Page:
Atype 3 secretion system is used by many bacterial pathogens to inject proteins into eukaryotic cells. Pathogens insert a translocon complex into the target eukaryotic membrane by secreting two proteins known as translocators.Howthese translocators form a translocon in the lipid bilayer and why both proteins are required remains elusive. Pseudomonas aeruginosa translocators PopB and PopD insert pores into membranes forming homo- or hetero-complexes of undetermined stoichiometry. Single-molecule fluorescence photobleaching experiments revealed that PopD formed mostly hexameric structures in membranes, whereas PopB displayed a bi-modal distribution with 6 and 12 subunits peaks. However, individually the proteins are not functional for effector translocation.Wehave found that when added together, the translocators formed distinct heterocomplexes containing 8 PopB and 8 PopD molecules. Thus, the interaction between PopB and PopD guide the assembly of a unique hetero-oligomer in membranes.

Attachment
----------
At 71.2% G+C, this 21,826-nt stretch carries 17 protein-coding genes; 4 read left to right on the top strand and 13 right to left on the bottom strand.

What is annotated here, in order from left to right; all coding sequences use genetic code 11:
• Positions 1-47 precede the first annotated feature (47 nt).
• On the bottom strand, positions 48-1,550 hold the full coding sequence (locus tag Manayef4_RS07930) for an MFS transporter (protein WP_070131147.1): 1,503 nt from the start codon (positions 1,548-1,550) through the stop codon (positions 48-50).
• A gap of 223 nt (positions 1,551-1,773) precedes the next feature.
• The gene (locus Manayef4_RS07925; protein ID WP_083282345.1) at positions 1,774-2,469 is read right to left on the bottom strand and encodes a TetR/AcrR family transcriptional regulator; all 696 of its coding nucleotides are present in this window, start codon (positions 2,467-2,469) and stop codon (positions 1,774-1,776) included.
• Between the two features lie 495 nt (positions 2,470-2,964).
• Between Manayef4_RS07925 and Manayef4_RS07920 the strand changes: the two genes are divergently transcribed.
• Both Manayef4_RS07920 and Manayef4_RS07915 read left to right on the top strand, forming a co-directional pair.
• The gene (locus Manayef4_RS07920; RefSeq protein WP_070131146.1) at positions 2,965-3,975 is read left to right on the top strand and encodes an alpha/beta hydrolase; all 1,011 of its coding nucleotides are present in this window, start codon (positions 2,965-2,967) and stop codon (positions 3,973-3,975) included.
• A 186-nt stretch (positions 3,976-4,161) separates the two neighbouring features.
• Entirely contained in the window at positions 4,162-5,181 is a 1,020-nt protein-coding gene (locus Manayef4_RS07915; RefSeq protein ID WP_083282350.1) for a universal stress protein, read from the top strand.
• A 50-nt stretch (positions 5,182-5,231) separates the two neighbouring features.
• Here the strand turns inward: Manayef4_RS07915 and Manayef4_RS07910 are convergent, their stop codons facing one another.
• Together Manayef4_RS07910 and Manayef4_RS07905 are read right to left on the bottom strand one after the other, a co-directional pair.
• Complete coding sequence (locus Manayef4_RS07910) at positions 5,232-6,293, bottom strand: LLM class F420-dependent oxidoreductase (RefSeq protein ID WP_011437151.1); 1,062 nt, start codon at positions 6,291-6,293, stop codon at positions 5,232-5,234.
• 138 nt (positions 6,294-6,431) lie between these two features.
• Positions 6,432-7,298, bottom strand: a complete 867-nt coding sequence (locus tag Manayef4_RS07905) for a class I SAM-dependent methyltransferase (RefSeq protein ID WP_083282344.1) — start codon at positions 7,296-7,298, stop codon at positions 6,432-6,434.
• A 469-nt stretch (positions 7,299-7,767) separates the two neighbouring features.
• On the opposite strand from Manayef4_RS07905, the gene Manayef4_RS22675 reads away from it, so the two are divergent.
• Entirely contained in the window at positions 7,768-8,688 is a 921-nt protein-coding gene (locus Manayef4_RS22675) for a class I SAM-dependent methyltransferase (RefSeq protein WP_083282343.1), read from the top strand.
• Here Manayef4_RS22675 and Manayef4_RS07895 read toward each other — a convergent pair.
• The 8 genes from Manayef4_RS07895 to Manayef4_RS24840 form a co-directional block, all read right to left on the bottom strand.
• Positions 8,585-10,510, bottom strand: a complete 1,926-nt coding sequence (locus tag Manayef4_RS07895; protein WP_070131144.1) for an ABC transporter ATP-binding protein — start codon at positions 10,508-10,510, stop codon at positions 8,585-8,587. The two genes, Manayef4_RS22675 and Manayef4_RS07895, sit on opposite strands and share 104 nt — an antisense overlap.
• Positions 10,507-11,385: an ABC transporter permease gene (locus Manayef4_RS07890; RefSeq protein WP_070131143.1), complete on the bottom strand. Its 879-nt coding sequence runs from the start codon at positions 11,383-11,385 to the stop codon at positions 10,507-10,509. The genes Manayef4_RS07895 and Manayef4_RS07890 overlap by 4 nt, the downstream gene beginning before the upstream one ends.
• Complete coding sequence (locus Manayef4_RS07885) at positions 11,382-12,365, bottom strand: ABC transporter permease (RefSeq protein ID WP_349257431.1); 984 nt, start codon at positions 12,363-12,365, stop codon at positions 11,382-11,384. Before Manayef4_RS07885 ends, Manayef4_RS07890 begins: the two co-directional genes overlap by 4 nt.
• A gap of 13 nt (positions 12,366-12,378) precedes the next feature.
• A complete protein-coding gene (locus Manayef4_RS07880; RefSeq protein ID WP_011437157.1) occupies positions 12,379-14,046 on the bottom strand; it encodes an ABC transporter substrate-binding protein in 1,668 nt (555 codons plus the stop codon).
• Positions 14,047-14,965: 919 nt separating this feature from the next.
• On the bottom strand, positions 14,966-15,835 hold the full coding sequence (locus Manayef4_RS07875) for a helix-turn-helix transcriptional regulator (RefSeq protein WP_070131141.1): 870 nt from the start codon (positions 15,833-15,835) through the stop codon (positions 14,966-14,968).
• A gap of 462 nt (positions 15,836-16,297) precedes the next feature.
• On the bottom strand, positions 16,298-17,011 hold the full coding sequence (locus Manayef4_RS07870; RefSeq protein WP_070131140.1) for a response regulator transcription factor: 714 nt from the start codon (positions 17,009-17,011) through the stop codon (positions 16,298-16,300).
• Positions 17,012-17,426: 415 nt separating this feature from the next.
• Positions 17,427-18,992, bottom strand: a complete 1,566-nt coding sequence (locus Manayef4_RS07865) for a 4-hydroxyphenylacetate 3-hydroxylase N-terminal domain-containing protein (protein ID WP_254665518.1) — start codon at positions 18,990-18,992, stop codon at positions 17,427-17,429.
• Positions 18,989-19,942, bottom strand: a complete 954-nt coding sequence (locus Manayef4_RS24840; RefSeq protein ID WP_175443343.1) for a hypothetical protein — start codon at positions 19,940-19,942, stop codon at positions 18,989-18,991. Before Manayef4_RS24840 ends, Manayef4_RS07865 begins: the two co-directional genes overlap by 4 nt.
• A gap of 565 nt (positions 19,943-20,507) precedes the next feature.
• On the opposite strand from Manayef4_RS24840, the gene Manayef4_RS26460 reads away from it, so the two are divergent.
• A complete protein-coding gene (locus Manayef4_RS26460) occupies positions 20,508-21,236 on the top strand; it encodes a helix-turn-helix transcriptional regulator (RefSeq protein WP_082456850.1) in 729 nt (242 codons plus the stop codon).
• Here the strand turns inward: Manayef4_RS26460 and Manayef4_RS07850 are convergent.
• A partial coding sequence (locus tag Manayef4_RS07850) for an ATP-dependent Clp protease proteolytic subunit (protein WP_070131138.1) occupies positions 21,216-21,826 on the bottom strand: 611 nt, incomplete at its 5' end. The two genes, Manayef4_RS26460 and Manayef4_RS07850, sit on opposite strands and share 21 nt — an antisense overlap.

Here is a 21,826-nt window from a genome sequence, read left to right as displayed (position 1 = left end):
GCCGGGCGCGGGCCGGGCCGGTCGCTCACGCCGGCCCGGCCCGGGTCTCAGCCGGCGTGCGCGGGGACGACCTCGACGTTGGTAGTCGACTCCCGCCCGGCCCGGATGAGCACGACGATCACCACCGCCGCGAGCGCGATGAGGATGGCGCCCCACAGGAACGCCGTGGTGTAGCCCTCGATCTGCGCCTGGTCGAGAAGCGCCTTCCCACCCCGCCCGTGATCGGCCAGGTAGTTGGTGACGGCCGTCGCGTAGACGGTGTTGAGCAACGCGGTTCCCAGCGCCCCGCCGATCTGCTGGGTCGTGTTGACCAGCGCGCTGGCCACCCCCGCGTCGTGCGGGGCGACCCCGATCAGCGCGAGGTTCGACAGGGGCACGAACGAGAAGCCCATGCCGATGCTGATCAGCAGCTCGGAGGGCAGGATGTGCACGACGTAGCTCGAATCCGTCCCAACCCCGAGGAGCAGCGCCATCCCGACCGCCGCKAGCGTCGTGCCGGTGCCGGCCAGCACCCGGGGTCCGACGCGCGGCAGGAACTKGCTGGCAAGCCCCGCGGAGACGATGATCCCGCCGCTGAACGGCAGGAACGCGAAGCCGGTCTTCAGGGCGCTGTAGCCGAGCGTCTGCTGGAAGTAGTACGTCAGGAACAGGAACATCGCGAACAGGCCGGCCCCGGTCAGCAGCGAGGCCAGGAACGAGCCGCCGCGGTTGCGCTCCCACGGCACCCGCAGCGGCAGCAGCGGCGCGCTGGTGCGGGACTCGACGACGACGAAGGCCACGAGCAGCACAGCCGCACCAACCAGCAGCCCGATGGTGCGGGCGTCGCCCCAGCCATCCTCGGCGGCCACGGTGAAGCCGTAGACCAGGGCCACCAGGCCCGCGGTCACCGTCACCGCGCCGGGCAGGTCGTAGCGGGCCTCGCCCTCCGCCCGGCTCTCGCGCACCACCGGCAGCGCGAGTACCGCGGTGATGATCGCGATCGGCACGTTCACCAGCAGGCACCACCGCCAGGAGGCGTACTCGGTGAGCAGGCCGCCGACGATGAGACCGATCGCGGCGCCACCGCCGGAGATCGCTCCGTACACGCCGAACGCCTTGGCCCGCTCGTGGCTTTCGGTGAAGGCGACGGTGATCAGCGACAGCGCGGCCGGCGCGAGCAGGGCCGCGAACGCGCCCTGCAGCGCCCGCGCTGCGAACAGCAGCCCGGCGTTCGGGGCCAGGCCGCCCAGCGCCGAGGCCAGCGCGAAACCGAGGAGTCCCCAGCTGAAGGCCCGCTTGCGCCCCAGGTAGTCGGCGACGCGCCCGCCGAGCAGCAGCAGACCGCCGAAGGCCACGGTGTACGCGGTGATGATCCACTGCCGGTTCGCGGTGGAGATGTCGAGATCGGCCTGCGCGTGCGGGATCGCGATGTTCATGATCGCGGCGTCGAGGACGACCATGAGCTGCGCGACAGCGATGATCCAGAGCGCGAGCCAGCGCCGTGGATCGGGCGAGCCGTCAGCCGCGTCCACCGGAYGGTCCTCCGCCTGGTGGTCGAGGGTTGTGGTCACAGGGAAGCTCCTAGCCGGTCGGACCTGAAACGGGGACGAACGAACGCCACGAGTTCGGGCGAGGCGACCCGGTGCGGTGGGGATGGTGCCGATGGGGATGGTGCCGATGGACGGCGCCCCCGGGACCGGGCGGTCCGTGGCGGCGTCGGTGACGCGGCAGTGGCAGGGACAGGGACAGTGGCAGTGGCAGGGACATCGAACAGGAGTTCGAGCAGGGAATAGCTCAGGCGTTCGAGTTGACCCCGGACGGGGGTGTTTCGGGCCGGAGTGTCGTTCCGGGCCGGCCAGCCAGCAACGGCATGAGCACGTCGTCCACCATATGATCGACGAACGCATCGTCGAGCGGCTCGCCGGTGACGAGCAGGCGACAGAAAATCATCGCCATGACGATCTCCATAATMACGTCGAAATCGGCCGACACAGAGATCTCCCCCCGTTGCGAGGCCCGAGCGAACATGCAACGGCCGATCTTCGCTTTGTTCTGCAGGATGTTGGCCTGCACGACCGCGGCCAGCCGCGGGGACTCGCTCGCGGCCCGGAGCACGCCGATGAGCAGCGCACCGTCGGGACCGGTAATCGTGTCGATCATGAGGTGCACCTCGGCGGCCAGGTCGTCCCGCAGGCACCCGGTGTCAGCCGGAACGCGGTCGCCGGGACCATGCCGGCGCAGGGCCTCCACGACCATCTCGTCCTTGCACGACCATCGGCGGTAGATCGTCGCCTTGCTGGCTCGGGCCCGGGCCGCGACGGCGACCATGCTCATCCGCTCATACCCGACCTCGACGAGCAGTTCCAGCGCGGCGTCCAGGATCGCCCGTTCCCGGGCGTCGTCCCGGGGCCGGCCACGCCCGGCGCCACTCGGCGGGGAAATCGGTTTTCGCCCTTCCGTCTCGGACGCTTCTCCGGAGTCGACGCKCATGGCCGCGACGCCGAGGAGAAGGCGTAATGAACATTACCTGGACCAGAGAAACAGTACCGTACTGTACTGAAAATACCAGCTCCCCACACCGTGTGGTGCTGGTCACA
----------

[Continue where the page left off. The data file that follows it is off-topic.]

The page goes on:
|Original language||English (US)|
|Number of pages||12|
|Journal||Journal of Biological Chemistry|
|State||Published - Mar 18 2016|
ASJC Scopus subject areas
- Molecular Biology
- Cell Biology